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Here Art Metal Embossing

Let’s start with the metal itself. I used a sheet of medium-weight copper metal from Amaco ArtEmboss, which has a thickness of 5 mil, about 10 times thicker than the tin foil you have in your kitchen. It’s sturdy stuff, but also nicely malleable. You can cut it with scissors, but I wouldn’t use good fabric scissors (the ones your mom always yelled at you for using); any decent pair of scissors will work. You’ll need a paper stump and a couple of styluses, with tips in different sizes. I used a set meant for shaping paper, but there are also specific metal embossing tools available. You should also have two surfaces to work on, one hard and one soft; I used a glass cutting mat, and also a piece of thin craft foam. And you’ll need a plastic stencil, (preferably one that’s not too detailed), and some low-tack tape (I used washi tape). Optional and not pictured here are modeling paste and a palette knife.

The tools for metal embossing include metal, styluses, and some craft foam.

Decide what size piece you want to make, and cut the metal about 1″ larger in height and width. Tape the edges if they’re sharp or jagged, and tape the stencil to the metal, making sure it’s firmly in place. By the way, isn’t this a great way to extend the use of your stencils? And please note that at Cloth Paper Scissors Central, we do not clean our stencils.

Tape the stencil to the metal so it doesn’t shift while you’re working.

Place the piece stencil-side down on your hard surface, and burnish the design with the paper stump. Make sure you can see the entire design; while working, I flip the piece over to make sure I’m getting everything.

Burnishing the metal with a paper stump reveals the design.

With the stencil still in place, go over the design from the back with a small-tipped stylus. Outline each piece of the design, pushing the stylus right up to the edge and really defining the shape. If the stylus slips outside the lines, don’t worry—we’ll fix that later.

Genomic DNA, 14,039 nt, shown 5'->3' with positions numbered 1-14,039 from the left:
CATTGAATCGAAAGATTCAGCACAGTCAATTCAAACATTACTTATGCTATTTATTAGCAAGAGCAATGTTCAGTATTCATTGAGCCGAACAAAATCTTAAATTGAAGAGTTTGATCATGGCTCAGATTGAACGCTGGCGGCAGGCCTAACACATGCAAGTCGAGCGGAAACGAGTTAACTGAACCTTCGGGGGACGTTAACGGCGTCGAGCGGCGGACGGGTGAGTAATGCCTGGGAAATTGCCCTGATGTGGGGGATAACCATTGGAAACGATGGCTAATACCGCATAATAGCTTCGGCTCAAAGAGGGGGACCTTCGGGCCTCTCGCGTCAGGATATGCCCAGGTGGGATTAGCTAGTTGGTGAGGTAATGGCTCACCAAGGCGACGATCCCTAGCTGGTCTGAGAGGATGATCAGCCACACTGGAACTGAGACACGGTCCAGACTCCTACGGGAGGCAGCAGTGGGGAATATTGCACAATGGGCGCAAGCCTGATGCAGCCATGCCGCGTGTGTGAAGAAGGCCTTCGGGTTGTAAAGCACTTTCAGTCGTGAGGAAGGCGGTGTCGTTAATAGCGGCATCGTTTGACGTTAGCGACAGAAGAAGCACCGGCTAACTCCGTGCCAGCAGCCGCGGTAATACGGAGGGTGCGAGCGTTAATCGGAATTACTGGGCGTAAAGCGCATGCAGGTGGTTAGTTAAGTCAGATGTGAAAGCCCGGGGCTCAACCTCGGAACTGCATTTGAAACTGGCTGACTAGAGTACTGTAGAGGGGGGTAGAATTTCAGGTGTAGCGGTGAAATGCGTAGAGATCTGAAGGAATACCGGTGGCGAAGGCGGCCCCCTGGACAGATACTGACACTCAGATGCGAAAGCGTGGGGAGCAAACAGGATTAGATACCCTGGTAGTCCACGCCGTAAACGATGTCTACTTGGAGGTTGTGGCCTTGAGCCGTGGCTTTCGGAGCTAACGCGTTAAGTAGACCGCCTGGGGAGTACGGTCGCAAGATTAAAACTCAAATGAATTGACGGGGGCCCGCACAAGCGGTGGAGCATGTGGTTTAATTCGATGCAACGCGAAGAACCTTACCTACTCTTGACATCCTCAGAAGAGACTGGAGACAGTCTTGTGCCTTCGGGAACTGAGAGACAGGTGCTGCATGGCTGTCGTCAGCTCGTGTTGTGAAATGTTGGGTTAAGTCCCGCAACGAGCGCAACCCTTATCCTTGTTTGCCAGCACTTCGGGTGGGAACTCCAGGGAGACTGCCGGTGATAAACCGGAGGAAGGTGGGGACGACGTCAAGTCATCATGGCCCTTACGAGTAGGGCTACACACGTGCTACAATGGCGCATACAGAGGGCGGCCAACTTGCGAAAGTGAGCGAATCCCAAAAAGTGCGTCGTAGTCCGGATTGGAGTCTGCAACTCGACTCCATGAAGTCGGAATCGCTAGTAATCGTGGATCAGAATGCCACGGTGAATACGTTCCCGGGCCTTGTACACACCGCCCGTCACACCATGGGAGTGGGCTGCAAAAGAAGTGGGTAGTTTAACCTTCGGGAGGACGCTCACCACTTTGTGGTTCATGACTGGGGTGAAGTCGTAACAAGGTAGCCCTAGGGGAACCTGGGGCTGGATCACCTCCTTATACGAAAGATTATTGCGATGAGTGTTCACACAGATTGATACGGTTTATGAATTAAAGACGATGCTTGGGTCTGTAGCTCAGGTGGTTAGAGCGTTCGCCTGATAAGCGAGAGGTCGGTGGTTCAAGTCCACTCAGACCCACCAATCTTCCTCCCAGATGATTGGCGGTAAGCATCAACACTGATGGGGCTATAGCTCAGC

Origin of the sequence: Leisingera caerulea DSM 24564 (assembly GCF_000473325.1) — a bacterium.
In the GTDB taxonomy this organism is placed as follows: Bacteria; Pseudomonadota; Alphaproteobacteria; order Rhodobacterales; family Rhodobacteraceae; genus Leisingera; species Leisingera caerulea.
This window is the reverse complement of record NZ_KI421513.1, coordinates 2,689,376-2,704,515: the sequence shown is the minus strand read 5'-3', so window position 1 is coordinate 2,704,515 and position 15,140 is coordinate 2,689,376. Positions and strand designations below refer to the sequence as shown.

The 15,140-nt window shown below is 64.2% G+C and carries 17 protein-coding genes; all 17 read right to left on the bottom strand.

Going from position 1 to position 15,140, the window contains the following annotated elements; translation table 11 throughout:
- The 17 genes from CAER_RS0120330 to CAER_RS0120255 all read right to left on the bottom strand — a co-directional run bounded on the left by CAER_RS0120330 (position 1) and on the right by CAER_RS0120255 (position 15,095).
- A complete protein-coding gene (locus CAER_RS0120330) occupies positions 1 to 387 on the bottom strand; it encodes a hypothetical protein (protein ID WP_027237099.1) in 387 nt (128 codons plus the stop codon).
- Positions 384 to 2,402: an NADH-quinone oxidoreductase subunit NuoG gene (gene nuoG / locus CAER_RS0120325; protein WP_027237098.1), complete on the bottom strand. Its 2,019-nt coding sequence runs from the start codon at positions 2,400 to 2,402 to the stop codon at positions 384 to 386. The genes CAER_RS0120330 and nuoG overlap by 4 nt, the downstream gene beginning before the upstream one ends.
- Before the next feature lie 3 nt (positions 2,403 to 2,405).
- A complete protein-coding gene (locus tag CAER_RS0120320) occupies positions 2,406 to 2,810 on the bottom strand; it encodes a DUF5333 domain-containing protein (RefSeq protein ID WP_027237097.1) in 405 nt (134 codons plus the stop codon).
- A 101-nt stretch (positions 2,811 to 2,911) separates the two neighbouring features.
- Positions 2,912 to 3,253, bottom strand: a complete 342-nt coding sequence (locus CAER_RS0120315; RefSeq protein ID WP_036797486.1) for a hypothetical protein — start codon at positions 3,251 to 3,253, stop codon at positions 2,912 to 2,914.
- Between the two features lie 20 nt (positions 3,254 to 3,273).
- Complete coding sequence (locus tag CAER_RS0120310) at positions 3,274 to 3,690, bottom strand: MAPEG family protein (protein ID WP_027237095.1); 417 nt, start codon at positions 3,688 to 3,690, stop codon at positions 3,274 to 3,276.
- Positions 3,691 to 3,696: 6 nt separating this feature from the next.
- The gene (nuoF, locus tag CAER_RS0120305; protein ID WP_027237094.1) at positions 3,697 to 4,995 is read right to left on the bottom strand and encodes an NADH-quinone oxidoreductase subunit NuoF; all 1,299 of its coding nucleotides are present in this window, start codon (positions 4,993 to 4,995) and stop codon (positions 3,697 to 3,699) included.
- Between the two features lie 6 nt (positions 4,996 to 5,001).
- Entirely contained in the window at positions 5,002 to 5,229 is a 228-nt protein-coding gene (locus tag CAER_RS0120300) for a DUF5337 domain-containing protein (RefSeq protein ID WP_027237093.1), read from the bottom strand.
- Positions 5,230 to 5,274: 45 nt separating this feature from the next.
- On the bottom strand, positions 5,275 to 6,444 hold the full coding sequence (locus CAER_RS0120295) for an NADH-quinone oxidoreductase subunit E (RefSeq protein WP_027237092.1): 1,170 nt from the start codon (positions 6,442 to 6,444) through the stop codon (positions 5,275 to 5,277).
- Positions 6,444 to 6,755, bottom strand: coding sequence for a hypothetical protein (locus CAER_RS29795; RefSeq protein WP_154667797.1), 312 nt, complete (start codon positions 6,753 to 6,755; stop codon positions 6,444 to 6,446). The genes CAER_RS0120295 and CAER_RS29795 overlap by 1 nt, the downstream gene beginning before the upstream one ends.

Outline the design with the small-tipped stylus.

Flip the piece over and you’ll see that the design is starting to become dimensional. But since you’ve been working on a hard surface, it’s flat on top.

The design has dimension, but it’s still flat on top.

Place the foam sheet on top of your hard surface and the metal piece on top, stencil-side down. Using a stylus with a larger tip, go over the designs again, pressing fairly hard. This process stretches the metal and rounds it. You don’t want to stretch it so much that it tears, but this metal is fairly heavy, so you can get some pretty good height. Note the difference in the four petals that have been embossed on the hard surface, versus on the foam.

By using a larger-tipped stylus on a foam surface, the details become more dimensional.

Work the entire design, then remove the stencil. The metal embossing should be pretty prominent at this stage, but the edges won’t be that sharp. To make them more defined, place the metal right-side up on the hard surface, and run the small-tipped stylus around the outline of each design element. This will create edges and also flatten the piece, which has probably become a little domed due to the embossing. To flatten the piece more, use the paper stump to gently push the metal down.

Working the design from the front helps create defined edges.

Note the difference below between the design on the left, which has defined edges, and the one on the right, which still looks a little blobby.

The motif on the left has been detailed; the one on the right has not, and is less defined.

As you continue work on the piece you’ll flip it from the right to the wrong side, and from the hard to the soft surface. When flattening and defining the piece, work on the hard surface. When embossing, use the foam. Take your time and refine the design, emphasizing the shapes, flattening, and edging. Use the paper stump to gently flatten any stray lines or marks. If your hand gets tired, take a break. The nice thing about metal embossing is that you don’t have to worry about anything drying out or not being workable after a certain point. You can leave it and go back to it anytime.

At this point you can add some details to the piece. I pressed the small-tipped stylus into the motifs, creating little dots. You can also create free-form swirls, lines, or add other designs. Keep in mind that since metal is shiny, sometimes it’s difficult to see details. Move the piece around to make sure you’re seeing all the hills and valleys accurately. Also, I usually cut a small piece of metal to practice on or try out designs.

Add your own design details to metal embossing.

Metal embossing is all about creating interest through texture, dimension, and color or patina. I didn’t want the entire piece to be smooth and shiny, so I marked off a border around the piece and between the motifs. Then I sanded that area, using 220-grit sandpaper, and wiped off the metal dust with a baby wipe. In addition to adding texture, sanding also helps camouflage any errant lines or mistakes. I used a permanent pen to mark the borders, and that can be removed with alcohol.

Sanding metal is one way to create texture.